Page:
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For Lieutenant Governors, Big Leagues Have Come Calling

Deputy Chief of Staff Jerry Boden looks on as Lt. Gov. Anthony G. Brown practices his pitching Tuesday on the grounds of the Maryland State House.

As political metaphors go, the lieutenant governor's warm-up toss on the lawn of the State House Tuesday may have been more fitting than it seemed.

Lt. Gov. Anthony B. Brown (D) took a literal moment in the sun to practice the ceremonial first pitch he has been invited to throw out Friday at Camden Yards, when the Red Sox take on the Orioles as the National Lieutenant Governors Association meets in Baltimore.

Brown was having fun with a minute in the media spotlight, joking that maybe he could parlay his personalized Orioles jersey and fastball into a high-profile career beyond the State House.

But in the past year or so, several of those waiting on deck in the often little-noticed political roles of second-in-command have been called up to the Big Leagues.

Lieutenant governors have assumed control of four states, and soon will notch a fifth when Utah Lt. Gov. Gary Herbert replaces outgoing Gov. Jon Huntsman, who has been appointed U.S. Ambassador to China.

Former New York Gov. Eliot Spitzer's sex scandal last March and the impeachment of former Illinois Gov. Rod Blagojevich in January propelled Gov. David Paterson and Gov. Patrick Quinn to power.

In March, President Obama's appointment of Kansas Gov. Kathleen Sebelius to Secretary of Health and Human Services lifted Gov. Mark Parkinson to the top job. (In Arizona -- one of about a half-dozen states without a lieutenant governor -- former Gov. Janet Napolitano's departure in January for the post of Secretary of Homeland Security left Secretary of State Jan Brewer in charge).

And, of course, former Alaska Gov. Sarah Palin's surprise departure this month elevated Gov. Sean Parnell. (There's no word, by the way, if Alaska's new second-in-command, Lt. Gov. Craig Campbell -- whom Palin reportedly called the state's "temporary substitute lieutenant governor" -- will attend this week's gathering).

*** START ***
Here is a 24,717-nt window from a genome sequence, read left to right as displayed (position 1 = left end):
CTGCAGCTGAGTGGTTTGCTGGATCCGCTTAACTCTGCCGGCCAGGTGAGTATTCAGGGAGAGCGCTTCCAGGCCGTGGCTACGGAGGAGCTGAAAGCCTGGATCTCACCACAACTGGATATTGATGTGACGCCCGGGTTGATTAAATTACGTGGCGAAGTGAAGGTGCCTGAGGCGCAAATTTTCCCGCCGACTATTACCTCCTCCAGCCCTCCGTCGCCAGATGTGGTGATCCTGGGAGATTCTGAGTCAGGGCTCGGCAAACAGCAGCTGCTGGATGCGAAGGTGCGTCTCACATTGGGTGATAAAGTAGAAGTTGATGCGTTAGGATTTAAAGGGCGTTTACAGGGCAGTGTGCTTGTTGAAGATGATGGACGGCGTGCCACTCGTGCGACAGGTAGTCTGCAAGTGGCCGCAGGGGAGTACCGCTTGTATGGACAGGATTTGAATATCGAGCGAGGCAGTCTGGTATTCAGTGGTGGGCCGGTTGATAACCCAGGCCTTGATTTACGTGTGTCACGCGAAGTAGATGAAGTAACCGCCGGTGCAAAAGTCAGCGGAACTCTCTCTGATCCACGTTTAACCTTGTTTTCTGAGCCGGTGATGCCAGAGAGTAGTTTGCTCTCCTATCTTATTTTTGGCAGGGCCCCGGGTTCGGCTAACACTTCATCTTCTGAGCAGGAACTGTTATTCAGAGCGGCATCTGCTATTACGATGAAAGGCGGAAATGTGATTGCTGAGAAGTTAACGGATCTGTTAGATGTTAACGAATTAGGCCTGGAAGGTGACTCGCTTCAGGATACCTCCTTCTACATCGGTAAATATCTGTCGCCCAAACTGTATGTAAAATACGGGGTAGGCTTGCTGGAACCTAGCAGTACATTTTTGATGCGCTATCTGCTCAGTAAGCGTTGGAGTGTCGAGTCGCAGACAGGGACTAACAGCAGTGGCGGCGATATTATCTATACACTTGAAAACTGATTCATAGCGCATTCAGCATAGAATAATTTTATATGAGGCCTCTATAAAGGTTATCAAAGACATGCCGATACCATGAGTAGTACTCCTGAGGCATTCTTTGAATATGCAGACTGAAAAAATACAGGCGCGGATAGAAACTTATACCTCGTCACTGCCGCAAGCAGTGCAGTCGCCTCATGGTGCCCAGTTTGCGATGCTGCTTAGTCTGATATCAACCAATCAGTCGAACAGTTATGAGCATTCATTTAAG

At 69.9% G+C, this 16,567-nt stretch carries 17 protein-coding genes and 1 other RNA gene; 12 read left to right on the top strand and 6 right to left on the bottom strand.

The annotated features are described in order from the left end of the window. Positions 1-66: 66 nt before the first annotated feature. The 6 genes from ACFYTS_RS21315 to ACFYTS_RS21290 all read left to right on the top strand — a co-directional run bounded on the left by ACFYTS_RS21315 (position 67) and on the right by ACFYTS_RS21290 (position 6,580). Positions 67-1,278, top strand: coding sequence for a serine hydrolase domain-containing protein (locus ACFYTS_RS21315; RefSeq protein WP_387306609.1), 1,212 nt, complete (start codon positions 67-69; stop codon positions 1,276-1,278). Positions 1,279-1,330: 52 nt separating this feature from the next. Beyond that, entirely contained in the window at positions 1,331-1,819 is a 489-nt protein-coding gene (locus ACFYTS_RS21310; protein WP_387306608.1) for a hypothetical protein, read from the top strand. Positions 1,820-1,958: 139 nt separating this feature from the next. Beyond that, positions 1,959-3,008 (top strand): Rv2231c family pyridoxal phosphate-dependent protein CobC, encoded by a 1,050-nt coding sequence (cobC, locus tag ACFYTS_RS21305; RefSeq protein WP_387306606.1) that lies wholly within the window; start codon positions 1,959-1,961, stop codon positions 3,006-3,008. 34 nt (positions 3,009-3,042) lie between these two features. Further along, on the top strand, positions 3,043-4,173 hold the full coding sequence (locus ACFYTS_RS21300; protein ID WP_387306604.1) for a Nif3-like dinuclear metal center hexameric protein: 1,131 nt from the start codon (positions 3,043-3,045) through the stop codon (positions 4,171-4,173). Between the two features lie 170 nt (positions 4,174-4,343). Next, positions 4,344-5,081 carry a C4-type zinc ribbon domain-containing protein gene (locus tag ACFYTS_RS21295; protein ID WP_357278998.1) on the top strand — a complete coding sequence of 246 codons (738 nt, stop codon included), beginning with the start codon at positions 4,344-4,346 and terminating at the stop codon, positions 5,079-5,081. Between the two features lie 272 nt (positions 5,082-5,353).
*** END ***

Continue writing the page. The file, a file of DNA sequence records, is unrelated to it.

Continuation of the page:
Brown, who's playing host to nearly two dozen of the nation's remaining would-be governors, said the group will discuss states' roles in economic recovery, health care reform and even cybersecurity.

The gathering begins Wednesday night with a reception at the Naval Academy in Annapolis, and Gov. Martin O'Malley will host the group Thursday, but for Brown, the highlight clearly will be his shot at the majors.

"You've got to come in like you mean it," he said, promising a hard ball, not a lob over home plate. When it's your turn, he said, "you've got to bring the heat."

By Aaron C. Davis  |  July 29, 2009; 3:46 AM ET
Categories:  Aaron C. Davis , Governor  
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He may want to check out this site before thinking about bringing it:

Basically, if you screw it up, you'll be infamous in a bad way. Throw a strike or floater .. no one will care; and maybe that's not bad.

Posted by: tslats | July 29, 2009 3:01 PM | Report abuse

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